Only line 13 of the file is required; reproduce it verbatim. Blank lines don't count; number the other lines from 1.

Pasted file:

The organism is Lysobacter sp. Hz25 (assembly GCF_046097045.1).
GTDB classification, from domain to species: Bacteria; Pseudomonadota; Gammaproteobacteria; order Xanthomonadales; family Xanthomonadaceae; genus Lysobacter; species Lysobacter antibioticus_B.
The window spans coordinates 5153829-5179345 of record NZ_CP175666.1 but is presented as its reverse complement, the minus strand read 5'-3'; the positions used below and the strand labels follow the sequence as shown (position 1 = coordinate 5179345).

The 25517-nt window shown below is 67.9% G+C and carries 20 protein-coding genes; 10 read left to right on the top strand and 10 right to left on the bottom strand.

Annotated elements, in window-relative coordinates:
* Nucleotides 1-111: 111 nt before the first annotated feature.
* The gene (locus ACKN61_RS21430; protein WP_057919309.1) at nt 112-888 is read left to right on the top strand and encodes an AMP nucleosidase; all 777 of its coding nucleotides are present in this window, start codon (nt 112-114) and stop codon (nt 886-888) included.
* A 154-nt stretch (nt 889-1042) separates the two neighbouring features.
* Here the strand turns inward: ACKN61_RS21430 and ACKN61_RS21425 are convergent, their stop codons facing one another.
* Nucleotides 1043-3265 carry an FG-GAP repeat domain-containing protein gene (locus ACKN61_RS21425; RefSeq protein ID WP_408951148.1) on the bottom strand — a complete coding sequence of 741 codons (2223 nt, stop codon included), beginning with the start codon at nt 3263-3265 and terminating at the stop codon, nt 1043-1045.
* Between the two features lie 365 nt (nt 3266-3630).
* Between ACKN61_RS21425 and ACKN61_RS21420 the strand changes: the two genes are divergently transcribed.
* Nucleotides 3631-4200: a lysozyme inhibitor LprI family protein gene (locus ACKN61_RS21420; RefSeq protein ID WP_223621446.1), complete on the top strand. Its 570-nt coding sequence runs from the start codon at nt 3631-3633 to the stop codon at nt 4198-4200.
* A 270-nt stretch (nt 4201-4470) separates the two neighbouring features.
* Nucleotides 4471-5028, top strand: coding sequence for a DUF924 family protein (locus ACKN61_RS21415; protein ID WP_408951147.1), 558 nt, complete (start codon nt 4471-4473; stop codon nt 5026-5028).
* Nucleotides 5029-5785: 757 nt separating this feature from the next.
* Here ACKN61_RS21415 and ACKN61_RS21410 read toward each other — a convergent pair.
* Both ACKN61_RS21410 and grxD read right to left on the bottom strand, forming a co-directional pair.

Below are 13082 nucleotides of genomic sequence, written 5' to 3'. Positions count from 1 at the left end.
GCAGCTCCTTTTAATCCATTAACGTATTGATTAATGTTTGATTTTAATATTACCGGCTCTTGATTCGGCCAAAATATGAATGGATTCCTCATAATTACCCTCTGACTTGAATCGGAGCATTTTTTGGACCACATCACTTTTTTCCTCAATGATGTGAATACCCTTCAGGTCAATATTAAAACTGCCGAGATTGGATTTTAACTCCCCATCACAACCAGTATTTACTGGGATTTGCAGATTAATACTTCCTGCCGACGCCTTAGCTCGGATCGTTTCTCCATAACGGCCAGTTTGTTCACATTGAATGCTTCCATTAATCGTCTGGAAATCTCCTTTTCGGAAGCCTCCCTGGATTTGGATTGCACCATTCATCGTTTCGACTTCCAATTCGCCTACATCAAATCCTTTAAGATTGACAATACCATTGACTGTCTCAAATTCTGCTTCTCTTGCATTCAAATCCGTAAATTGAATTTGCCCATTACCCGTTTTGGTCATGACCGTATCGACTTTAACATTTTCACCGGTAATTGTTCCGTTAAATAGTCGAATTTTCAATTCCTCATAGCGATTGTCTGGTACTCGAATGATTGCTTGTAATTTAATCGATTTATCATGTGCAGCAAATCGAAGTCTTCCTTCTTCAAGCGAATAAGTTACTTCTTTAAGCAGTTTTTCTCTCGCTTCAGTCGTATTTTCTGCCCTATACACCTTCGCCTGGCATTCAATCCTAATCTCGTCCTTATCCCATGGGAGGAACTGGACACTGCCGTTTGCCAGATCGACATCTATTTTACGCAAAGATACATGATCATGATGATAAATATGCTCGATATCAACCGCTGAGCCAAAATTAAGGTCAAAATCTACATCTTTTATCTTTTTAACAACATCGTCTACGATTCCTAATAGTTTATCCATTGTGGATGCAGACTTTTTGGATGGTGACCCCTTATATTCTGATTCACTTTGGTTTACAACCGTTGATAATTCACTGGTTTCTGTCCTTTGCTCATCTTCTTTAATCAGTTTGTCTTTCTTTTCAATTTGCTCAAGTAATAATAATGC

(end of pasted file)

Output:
* Nucleotides 3631-4200: a lysozyme inhibitor LprI family protein gene (locus ACKN61_RS21420; RefSeq protein ID WP_223621446.1), complete on the top strand. Its 570-nt coding sequence runs from the start codon at nt 3631-3633 to the stop codon at nt 4198-4200.